Four Ways to Make Your Food Taste Better, Without Lifting a Finger.

Every Wednesday is Tip Day, or List Day.

This Wednesday: Four ways to make your food taste better, without lifting a finger.

One of the secrets to a happier life is to extract as much happiness from ordinary circumstances as possible. As Samuel Johnson observed, ““It is by studying little things that we attain the great art of having as little misery, and as much happiness as possible.”

One very ordinary part of our lives is food. Are there ways to get more satisfaction from food, without any extra effort? It turns out that there is.

In Brian Wansink’s fascinating book, Mindless Eating: Why We Eat More Than We Think–which I highly recommend–he outlines studies that show that when food is given highly descriptive, tasty-sounding names, people enjoy the food more, and are more satisfied with the restaurant in which they eat.

Nothing about the food is different, but people’s experiences are different, because their imaginations have been fired. To quote Samuel Johnson again, “Were it not for imagination, Sir, a man would be as happy in the arms of a chambermaid as of a Duchess.” (Remember, he was writing in the 1700s.)

Wansink found that the descriptive themes that restaurants use to ignite our imaginations fall into four basic themes:

1. Geographic:  Kansas City BBQ, Southwest Salad, New York Pizza.

2. Nostalgic: Legendary Chocolate Pie, Grandma’s Fried Chicken, Classic Old-World Manicotti.

3. Sensory: Velvety Vanilla Mousse, Hearty Sizzling Steak, Buttery Plump Pasta.

4. Brands: Jack Daniels Glazed Ribs, Butterfingers Blizzard.

I can’t remember if this example comes from here or elsewhere, but I read a funny account of a classroom of children that ate an unusual amount of broccoli. It turned out that one child’s family described broccoli as “dinosaur trees,” and so eating broccoli was part of playing dinosaurs–which the children loved to do.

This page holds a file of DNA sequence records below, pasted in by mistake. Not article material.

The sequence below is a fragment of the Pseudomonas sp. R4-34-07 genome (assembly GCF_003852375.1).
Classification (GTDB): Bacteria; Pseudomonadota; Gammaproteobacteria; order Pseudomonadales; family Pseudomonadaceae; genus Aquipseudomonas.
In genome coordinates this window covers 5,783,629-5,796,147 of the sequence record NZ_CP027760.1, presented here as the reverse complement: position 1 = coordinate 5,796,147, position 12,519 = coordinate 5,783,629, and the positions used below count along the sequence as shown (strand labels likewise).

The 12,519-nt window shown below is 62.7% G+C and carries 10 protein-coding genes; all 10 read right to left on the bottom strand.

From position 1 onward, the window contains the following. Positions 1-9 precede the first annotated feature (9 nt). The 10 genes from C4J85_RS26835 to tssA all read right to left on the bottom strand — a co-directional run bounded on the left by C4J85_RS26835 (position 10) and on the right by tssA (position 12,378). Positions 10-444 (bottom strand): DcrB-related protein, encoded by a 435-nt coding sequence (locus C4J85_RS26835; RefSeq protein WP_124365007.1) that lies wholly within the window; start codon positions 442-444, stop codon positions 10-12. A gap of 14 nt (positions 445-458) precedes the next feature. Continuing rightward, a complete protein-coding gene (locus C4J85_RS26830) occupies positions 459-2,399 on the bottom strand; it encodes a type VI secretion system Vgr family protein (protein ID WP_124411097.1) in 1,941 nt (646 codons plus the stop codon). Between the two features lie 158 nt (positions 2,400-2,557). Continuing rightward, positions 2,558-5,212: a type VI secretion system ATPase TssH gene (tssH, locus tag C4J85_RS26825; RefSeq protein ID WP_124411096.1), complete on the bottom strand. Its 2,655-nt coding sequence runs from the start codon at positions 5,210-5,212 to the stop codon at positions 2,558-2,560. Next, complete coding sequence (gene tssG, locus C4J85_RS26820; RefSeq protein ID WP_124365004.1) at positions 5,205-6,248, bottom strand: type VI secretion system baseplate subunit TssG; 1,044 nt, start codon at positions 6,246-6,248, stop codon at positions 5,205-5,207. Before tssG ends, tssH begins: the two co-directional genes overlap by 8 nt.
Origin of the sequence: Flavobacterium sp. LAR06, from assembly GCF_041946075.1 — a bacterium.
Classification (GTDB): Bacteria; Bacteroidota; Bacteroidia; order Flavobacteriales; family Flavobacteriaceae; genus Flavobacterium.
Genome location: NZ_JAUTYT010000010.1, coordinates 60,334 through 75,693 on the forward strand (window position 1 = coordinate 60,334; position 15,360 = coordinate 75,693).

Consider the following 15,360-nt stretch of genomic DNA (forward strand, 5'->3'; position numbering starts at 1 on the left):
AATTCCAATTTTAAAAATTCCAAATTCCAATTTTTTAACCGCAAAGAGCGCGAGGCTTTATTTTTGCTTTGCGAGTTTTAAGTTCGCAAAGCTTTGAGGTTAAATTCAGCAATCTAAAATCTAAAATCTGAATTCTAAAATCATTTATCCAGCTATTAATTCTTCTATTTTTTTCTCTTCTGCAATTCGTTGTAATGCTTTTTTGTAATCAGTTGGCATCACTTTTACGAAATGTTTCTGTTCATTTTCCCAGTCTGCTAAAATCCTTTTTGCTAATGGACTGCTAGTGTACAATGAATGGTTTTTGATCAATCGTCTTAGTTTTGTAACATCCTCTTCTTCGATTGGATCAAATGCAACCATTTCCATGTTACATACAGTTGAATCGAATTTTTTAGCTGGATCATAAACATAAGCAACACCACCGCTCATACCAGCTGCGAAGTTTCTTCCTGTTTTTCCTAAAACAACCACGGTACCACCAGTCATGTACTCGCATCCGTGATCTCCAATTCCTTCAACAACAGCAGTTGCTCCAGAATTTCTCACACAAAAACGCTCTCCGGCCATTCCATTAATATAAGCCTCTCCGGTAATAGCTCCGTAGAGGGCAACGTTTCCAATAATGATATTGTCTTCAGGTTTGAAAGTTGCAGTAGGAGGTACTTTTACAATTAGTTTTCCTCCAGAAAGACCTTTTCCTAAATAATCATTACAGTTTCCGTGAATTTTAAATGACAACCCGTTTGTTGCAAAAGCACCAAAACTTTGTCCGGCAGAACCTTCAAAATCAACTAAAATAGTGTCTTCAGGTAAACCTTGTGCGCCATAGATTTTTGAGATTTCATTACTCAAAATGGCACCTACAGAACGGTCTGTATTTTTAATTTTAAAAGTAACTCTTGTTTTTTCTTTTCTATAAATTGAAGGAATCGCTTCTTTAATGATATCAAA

Imagination! We can use it to transform our everyday experiences, to make them richer and more satisfying.

Have you ever found a way imaginatively to reinvent an experience, to make it happier?

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  • peninith1

    Ah, how many times have I made a simple dinner a thousand times better by looking up a recipe in my Julia Child cookbook collection and if not doing the whole thing from scratch and absolutely perfectly, at least adding ‘the Julia touch’ to my meal of the evening. Bon Appetit!

  • Natalie

    I’ve tried calling broccoli “dinosaur trees”. It worked for about 2 seconds. Until they tasted it.
    I personally love broccoli, but the kids aren’t interested.

  • eva

    Some thirty years ago my sister tried to seduce her 3-years-old son to eat vegetables by naming green beans “grüne pommes” (green potato chips). Living near the German-Netherlands-border the children knew (and loved!) the famous “pommes frites speciaal” (crispy hot chips with fried onions, mayo and ketchup). Of course my little nephew sussed her out, but by the way we learned, that he willingly ate all vegetables if he was allowed to eat them with his fingers (as is common with “pommes”). So what helped? Imagination, creativity and a sense for even sometimes uncommon solutions!